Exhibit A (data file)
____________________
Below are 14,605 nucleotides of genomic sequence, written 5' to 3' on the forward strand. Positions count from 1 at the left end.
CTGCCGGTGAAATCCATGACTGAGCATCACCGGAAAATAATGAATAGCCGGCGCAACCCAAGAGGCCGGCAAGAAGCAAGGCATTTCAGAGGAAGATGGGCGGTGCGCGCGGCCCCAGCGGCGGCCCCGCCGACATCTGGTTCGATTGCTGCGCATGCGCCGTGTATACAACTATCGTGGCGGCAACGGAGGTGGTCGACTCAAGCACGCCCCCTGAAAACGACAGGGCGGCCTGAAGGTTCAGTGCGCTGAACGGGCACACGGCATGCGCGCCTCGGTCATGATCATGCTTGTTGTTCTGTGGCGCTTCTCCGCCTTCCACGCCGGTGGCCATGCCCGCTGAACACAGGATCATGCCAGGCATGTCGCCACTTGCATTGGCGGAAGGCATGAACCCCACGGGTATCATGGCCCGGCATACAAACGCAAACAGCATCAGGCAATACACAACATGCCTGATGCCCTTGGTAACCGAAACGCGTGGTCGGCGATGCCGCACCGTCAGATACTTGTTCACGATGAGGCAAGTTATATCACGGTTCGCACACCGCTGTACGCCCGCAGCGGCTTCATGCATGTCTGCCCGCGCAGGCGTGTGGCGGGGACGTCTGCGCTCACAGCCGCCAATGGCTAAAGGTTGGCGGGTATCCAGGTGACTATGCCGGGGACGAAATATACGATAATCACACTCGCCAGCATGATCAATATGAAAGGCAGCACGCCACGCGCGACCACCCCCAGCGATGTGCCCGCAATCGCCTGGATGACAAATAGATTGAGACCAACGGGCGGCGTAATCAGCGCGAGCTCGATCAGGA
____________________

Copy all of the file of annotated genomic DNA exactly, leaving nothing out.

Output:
Below are 14,605 nucleotides of genomic sequence, written 5' to 3' on the forward strand. Positions count from 1 at the left end.
CTGCCGGTGAAATCCATGACTGAGCATCACCGGAAAATAATGAATAGCCGGCGCAACCCAAGAGGCCGGCAAGAAGCAAGGCATTTCAGAGGAAGATGGGCGGTGCGCGCGGCCCCAGCGGCGGCCCCGCCGACATCTGGTTCGATTGCTGCGCATGCGCCGTGTATACAACTATCGTGGCGGCAACGGAGGTGGTCGACTCAAGCACGCCCCCTGAAAACGACAGGGCGGCCTGAAGGTTCAGTGCGCTGAACGGGCACACGGCATGCGCGCCTCGGTCATGATCATGCTTGTTGTTCTGTGGCGCTTCTCCGCCTTCCACGCCGGTGGCCATGCCCGCTGAACACAGGATCATGCCAGGCATGTCGCCACTTGCATTGGCGGAAGGCATGAACCCCACGGGTATCATGGCCCGGCATACAAACGCAAACAGCATCAGGCAATACACAACATGCCTGATGCCCTTGGTAACCGAAACGCGTGGTCGGCGATGCCGCACCGTCAGATACTTGTTCACGATGAGGCAAGTTATATCACGGTTCGCACACCGCTGTACGCCCGCAGCGGCTTCATGCATGTCTGCCCGCGCAGGCGTGTGGCGGGGACGTCTGCGCTCACAGCCGCCAATGGCTAAAGGTTGGCGGGTATCCAGGTGACTATGCCGGGGACGAAATATACGATAATCACACTCGCCAGCATGATCAATATGAAAGGCAGCACGCCACGCGCGACCACCCCCAGCGATGTGCCCGCAATCGCCTGGATGACAAATAGATTGAGACCAACGGGCGGCGTAATCAGCGCGAGCTCGATCAGGA